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Sunday, March 31, 2013

How to Move Prospects through the Sales Cycle and Convert them into Campers Even when They're Guarded From the Outset

"We're getting lots of camper leads, but having trouble converting them into paying customers."

I hear this complaint often from camp marketers all the time.

Even more troubling, many folks say they lose touch with prospects after the initial contact is made. (The obvious reason why that's bad is because many prospects require a lengthy sales-cycle process, meaning you need to connect with them many times before they warm up to you or they're ready to make a decision about signing up for camp. So if you're having issues reconnecting with prospects after the initial  time, that's a big strike against you.)

Here's how to fix this.

The first thing is, you need a PLAN - a strategy - for handling every phone call, email and personal contact with prospects from the outset. You need to decide what you're trying to accomplish EVERY TIME you connect with someone.

It's similar to what I tell my kids when they're in the on-deck circle before stepping up to the plate on their Little League Baseball team: For every at-bat, you need a plan. The plan needs refining every pitch. If you step up to the plate without a plan, and don't make proper adjustments to what the pitcher's doing, you won't max-out your hitting opportunity.

And summer camp marketing is about maximizing opportunities! 

Personally, I have two-part plan for handling initial prospect contacts and moving them through the sales cycle.

First, I want to get as much of their personal contact info as possible (email in particular, then home address, phone number, kids ages, how they heard about my camp, etc.).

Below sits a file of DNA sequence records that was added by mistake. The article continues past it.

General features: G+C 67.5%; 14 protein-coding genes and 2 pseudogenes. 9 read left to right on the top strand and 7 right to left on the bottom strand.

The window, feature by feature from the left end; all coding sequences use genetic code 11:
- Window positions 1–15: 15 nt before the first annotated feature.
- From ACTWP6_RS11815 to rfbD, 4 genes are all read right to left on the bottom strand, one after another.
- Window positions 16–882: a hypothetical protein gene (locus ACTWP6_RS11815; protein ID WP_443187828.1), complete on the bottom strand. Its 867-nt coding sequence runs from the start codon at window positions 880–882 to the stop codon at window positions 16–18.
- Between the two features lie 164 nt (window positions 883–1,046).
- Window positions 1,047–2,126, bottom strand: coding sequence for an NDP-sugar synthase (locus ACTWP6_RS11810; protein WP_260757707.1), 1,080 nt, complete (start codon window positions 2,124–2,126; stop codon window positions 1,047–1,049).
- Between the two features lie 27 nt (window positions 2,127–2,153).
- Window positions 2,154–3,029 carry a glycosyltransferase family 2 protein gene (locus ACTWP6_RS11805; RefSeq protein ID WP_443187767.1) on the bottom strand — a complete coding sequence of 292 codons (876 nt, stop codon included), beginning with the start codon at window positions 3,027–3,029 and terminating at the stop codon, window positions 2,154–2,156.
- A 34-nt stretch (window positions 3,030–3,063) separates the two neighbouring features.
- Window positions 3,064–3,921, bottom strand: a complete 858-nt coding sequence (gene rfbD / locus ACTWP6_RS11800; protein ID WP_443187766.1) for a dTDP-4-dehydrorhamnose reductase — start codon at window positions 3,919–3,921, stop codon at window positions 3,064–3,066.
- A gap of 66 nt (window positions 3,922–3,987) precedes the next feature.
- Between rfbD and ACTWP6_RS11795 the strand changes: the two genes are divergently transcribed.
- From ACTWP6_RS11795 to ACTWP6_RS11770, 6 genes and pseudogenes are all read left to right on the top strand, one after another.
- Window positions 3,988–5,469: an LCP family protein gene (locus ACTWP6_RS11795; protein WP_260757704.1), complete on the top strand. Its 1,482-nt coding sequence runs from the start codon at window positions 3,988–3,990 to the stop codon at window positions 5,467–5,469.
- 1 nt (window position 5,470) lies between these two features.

And then my primary goal becomes getting them to take a live, in-person tour my campsite WITH their kids. I have several beach camp sites, all of them beautiful, and as soon as a parent or child sees it, they're pretty much hooked.

So these are the two main things I try doing doing the first time anyone expresses interest in my camp. Of course, it's not always that easy. Sometimes people are non-committal, or seem disinterested, or don't want to visit the site, or don't seem very trusting from the outset.

So here's what I do.I take a much easier approach making it virtually impossible for them to say no.

I give them a free resource they can take away -- something they can read, download, view, own, or attend.  This is an EXTREMELY effective approach especially if your prospect's hesitant to even give you their email address or any other contact info, let alone set an appointment to see your camp.

If you offer them something of value, they're immediately on your good side. By "something of value," here's some ideas of what you can do:

1. Invite them to a free "anti-bullying seminar" at your camp next week.
2. Invite them to a free "community swimming session" in your pool or lake (but only for members of your VIP email club, so you get their email) during non-camp hours.
3. Invite them to your CPR certification course, only for moms, next month at your facility. (You need their home address to send them their free tickets.)
4. Offer to email them secret link for a "sneak peak" into your new camp video. (The video won't be available to general public for another month or two, but it's available to them right now -- you just need their email address to send them the link)
5. Invite them to download your free report, "Top 10 Ways to Save Money on Summer Camp" (or something like that...but you need an email address to send it to them)
6. Give them a couple free coupons to the toy store down the street...(but get their address so you can send them the coupons and their phone number to follow up with them just to make sure the coupons arrived before the expiration date.)

See how effective this approach can be? These strategies are the number one way to open a pressure-free dialogue with people and stay in contact with them after the initial contact is made so you can move them further down the sales cycle.

When someone sounds standoffish, hesitant, uninterested (by the way, you can ALWAYS get a person who at first seems uninterested to ask for more info about your program), or even when they say, "let me think about it," try some of the ideas above. They work!